Oil industry now worried about peak demand not peak production, says strategist

Key Points
  • Around $50 is where U.S. shale producers are willing to re-enter the market
  • This has kept prices tracking below the crucial $60 mark
  • Key question is for how long Saudi Arabia will want to keep renewing output cap agreement
RBC: OPEC set to draft 2018 action plan at September meeting
RBC: OPEC set to draft 2018 action plan at September meeting

Oil prices are being weighed down by concerns we have reached the limits of demand which is crippling valuations more than other factors such as the threat from electric cars and national policies geared at banning vehicles running on petrol and diesel in the future, says RBC's chief commodities strategist.

"We went from a situation pre-U.S. shale boom where we were talking about peak production, now we're talking about peak demand," Helima Croft told CNBC on Tuesday.

"For U.S. shale producers…when it's $45 no-one is really happy but you get to $50 and they're willing to hedge their production so there's a question of 'is this a cap on near-term prices'?" she added, referring to a WTI price of $50 as being the "iceberg of U.S. production".

This is problematic for the countries which need prices to be in the sixty-plus U.S. dollar range, says Croft, who says that the key goal of the agreement between OPEC and non-OPEC members to limit output which is set to expire in March 2018 was to push prices above $60.

"Certain countries do need $60s for their policies," she explained, pointing to next year when the participants need to decide whether or not to renew the agreement for a third term.

Aramco (Saudi national oil company) offshore oil rig 'Marjan 2' in the Persian Gulf.
Reza | Getty Images

Walking through the participants and their level of commitment, Croft singled out Kazakhstan as being a "lost cause".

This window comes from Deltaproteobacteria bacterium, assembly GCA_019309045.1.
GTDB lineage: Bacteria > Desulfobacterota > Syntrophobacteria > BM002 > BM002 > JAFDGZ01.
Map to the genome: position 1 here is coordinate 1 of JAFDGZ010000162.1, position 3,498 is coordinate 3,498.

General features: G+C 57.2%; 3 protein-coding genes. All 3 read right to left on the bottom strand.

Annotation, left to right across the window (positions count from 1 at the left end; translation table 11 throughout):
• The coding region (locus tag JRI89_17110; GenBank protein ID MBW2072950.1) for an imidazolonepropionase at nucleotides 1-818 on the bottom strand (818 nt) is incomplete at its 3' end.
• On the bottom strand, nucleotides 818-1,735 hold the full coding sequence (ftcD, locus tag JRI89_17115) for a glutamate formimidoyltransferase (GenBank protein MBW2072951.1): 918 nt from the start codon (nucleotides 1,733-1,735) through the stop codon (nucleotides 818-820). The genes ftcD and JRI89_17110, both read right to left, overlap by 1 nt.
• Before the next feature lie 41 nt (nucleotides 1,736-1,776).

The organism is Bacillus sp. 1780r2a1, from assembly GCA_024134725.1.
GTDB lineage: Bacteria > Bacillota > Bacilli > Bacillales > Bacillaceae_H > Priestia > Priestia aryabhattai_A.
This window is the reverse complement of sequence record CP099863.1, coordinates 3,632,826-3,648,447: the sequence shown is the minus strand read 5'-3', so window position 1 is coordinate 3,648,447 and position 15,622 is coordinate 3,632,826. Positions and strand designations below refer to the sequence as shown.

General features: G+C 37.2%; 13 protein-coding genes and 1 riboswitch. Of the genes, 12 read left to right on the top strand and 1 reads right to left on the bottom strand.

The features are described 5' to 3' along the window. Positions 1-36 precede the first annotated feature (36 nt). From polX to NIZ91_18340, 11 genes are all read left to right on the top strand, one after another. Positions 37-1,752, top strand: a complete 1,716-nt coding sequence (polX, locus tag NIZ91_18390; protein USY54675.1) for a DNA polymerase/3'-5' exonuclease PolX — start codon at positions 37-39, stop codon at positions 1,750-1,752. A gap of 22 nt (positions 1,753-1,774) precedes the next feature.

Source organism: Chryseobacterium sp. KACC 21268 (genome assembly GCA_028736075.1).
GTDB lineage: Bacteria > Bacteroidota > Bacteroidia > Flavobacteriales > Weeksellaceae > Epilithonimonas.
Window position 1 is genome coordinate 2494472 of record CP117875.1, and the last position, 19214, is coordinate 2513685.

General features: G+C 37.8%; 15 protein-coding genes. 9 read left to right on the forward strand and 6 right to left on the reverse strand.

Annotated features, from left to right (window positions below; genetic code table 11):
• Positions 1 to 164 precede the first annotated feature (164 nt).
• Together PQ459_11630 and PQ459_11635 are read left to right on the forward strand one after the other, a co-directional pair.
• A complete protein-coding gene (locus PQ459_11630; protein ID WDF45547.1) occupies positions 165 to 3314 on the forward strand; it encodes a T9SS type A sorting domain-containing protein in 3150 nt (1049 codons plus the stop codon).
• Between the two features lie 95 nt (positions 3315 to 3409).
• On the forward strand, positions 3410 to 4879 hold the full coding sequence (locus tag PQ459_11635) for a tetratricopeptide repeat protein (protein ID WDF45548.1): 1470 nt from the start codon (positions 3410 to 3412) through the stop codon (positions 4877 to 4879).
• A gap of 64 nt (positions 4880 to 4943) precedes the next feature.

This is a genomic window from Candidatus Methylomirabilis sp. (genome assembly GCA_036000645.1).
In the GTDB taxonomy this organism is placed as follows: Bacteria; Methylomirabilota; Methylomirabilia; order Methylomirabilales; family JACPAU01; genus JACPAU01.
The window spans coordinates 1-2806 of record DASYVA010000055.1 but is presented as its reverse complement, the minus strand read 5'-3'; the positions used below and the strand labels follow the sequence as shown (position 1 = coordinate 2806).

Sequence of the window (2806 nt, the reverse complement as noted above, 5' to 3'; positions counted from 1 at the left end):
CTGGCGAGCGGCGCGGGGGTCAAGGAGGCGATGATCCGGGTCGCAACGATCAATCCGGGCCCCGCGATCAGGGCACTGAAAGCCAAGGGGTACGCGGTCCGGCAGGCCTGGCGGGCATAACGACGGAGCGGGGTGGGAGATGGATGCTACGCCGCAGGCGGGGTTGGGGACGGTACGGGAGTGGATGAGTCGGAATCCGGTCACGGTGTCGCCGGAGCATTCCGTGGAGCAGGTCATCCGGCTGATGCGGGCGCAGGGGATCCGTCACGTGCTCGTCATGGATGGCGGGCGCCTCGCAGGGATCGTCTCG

"I don't know why they are actually included in the agreement. They sign up and keep pumping," she noted, adding that the real question concerned Russia's willingness to keep going.

"Vladimir Putin seems to be in favour of extending so far it looks like – so I think the Russians will be on board for an extension but it's going to be a little nervewracking," Croft predicted before saying that the real variable in the situation is Saudi Arabia.

"Is Saudi going to do more to make up for the states that are not honouring their commitment?" asked Croft, noting that the Kingdom is clearly one of the more incentivized states to make this agreement work.

The International Monetary Fund estimates that the break-even price of a barrel of oil is $84 for Saudi Arabia and according to OPEC, oil and gas accounts for around 85 percent of the kingdom's export earnings. As of 10:30 a.m. on Tuesday, Brent was trading at $53.88 and WTI was trading at $48.10.

Saudi Arabia has shown itself to have been compliant with the agreement but the inevitable concern for oil bulls is at what point its patience expires.

"The question is what happens after 2018 – are they going to be willing to keep balancing this market?" posited Croft.